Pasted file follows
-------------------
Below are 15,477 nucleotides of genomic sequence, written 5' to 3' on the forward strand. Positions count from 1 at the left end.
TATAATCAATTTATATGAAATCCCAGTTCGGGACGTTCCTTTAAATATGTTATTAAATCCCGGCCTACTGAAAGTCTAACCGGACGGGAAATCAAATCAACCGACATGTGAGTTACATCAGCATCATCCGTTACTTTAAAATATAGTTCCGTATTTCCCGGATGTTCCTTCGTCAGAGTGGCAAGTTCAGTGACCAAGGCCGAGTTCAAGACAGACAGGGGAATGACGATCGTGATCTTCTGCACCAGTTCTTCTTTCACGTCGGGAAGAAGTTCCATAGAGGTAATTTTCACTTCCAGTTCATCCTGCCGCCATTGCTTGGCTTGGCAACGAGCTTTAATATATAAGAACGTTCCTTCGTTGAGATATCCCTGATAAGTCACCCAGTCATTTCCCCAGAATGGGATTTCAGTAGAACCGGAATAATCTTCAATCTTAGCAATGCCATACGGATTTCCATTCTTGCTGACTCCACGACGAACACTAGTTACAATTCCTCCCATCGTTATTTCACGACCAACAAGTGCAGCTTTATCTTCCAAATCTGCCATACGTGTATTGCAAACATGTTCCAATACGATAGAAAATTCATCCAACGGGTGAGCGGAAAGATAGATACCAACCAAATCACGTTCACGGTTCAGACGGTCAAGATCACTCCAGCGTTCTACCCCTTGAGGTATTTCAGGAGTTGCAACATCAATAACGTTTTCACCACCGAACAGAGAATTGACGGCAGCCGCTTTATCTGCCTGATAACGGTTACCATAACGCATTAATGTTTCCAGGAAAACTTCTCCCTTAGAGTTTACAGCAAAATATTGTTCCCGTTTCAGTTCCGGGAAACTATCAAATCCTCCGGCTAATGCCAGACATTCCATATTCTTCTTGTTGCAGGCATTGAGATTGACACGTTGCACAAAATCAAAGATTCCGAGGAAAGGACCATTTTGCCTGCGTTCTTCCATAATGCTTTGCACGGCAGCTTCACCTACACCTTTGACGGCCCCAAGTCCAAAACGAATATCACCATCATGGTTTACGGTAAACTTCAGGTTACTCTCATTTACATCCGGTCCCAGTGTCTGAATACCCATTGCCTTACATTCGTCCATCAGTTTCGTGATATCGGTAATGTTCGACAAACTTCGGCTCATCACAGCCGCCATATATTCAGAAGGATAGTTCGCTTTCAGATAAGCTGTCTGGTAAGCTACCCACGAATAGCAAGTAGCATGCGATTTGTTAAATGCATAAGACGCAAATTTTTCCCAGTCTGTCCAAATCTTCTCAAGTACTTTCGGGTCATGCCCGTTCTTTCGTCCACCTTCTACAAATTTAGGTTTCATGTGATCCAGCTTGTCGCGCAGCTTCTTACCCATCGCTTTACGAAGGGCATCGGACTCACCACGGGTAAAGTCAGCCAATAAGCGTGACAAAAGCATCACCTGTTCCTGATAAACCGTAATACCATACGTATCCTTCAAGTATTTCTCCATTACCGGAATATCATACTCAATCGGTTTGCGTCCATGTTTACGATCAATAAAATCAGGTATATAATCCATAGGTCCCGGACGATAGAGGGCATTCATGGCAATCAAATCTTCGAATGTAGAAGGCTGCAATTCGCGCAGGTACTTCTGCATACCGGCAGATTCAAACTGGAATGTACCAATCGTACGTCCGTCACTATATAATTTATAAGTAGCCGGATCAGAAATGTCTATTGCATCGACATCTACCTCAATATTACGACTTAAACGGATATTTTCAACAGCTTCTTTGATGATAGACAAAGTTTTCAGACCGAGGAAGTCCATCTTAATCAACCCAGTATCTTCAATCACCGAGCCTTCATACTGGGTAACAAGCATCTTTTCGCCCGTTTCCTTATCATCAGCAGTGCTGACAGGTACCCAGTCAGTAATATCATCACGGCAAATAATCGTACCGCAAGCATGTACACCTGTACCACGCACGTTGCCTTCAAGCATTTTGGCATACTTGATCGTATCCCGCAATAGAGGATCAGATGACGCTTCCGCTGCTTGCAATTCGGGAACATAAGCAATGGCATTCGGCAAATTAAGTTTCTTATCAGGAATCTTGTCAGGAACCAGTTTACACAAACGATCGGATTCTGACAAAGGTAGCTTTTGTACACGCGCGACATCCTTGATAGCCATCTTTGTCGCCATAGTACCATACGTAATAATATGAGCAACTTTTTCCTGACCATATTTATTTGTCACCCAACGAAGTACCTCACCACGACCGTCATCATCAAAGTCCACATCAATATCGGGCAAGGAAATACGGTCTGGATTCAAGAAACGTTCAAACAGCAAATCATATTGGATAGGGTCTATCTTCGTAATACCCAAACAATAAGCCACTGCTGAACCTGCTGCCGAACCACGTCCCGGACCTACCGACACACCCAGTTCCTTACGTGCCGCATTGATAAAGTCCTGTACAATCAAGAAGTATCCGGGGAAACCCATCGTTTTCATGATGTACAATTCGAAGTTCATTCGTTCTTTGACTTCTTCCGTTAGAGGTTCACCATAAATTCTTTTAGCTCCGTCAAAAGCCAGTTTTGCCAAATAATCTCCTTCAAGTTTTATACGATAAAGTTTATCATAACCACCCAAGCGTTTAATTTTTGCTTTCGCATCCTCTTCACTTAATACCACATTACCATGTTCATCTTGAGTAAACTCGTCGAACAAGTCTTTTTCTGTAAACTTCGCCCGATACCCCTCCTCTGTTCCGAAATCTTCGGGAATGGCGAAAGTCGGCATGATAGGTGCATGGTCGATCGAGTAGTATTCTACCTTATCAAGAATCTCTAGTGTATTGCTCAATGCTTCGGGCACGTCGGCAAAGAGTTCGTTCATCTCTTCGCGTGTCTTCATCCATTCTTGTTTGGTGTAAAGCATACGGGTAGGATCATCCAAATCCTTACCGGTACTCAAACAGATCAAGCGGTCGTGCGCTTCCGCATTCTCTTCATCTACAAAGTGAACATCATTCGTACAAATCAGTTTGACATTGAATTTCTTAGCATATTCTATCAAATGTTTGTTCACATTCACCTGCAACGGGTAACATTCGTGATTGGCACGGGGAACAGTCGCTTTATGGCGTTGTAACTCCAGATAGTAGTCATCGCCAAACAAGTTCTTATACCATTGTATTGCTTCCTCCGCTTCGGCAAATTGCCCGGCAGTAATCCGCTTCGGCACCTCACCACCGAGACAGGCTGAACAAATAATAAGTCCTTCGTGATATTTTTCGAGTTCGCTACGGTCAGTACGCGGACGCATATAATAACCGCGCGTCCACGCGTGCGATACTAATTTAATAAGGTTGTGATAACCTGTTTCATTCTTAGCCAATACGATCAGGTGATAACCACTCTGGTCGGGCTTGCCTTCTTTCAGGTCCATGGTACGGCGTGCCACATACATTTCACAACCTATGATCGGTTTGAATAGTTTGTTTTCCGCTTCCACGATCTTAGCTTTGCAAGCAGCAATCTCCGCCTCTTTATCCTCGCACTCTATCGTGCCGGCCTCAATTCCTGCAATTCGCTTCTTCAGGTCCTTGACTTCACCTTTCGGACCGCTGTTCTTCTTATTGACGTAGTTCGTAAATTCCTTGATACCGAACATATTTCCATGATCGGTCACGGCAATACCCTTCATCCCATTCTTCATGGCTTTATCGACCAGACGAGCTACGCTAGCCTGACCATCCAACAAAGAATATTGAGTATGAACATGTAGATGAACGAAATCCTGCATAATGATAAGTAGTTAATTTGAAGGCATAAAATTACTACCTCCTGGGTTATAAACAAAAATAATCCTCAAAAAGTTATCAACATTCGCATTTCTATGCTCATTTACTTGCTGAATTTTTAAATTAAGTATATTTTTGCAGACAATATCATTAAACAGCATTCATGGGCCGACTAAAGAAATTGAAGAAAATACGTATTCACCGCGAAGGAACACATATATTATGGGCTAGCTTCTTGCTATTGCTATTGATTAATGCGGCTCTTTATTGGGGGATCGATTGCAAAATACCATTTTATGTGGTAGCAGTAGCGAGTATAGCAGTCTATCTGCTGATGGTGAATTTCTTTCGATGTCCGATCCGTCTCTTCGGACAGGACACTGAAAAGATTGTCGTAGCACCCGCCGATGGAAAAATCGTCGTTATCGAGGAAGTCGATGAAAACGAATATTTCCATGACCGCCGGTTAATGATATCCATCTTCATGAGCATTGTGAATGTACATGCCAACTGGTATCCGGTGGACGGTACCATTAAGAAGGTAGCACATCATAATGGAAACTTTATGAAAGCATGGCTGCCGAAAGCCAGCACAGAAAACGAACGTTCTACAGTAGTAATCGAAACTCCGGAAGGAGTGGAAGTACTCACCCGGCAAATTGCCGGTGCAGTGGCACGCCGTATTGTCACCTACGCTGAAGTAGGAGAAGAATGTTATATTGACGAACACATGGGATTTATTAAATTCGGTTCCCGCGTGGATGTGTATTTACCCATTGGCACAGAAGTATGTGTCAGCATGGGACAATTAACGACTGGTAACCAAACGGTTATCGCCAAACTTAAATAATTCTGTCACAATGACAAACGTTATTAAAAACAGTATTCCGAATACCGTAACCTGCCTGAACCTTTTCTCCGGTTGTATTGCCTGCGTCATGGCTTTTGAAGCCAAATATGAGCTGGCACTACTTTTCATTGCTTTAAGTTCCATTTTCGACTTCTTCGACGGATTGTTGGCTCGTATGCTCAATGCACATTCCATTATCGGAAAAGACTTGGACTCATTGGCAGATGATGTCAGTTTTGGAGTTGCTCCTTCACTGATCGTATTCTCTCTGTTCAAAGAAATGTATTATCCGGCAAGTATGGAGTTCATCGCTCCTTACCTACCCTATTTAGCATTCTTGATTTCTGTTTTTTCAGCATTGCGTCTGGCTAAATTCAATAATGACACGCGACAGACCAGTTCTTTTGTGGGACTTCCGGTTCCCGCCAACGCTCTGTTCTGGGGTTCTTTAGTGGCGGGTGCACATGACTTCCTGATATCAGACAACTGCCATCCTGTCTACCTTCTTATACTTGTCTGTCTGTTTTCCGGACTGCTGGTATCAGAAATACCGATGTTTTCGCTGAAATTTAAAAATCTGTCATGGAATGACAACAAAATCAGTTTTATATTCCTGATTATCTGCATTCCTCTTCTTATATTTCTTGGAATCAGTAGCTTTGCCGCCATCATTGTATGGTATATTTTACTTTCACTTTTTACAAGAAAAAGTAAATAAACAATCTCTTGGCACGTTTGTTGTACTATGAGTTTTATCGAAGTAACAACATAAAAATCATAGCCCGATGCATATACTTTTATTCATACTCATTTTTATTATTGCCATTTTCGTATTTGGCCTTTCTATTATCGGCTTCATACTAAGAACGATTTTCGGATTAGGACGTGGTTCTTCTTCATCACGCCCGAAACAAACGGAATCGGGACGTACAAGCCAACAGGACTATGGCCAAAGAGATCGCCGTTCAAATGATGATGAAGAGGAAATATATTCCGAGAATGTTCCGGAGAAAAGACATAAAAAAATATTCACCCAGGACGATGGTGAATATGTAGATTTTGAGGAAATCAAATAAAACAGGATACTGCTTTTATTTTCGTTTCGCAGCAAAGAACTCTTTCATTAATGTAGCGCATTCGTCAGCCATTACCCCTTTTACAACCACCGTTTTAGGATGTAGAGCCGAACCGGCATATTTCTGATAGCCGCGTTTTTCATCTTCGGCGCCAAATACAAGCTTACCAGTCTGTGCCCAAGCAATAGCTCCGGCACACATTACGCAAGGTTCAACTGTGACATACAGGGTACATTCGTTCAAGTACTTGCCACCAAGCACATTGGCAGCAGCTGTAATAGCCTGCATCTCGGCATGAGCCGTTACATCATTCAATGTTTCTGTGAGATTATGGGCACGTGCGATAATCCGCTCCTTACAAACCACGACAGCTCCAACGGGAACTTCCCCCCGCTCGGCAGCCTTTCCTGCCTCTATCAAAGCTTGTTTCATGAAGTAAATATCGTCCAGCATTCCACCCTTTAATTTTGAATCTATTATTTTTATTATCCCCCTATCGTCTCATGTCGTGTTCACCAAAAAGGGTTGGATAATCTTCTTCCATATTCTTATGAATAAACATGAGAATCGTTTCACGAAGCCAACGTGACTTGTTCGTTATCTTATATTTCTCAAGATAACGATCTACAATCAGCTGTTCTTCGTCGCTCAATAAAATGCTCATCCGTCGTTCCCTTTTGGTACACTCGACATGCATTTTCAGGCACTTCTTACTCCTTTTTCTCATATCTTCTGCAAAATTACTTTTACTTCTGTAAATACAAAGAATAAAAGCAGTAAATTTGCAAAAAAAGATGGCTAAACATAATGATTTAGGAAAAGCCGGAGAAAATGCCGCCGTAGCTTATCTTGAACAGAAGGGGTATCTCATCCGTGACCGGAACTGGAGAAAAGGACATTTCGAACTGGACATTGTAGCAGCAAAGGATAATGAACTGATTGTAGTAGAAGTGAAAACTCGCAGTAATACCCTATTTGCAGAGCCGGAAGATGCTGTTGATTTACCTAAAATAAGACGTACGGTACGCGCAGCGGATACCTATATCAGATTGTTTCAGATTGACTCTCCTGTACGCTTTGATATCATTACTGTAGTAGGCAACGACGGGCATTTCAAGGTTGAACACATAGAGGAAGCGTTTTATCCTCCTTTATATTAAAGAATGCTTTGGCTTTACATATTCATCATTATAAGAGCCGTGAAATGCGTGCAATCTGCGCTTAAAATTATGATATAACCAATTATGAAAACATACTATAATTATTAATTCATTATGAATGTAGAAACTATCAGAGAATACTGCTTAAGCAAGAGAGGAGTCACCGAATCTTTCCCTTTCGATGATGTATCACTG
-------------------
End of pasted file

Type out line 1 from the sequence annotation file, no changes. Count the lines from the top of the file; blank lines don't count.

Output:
Below are 15,477 nucleotides of genomic sequence, written 5' to 3' on the forward strand. Positions count from 1 at the left end.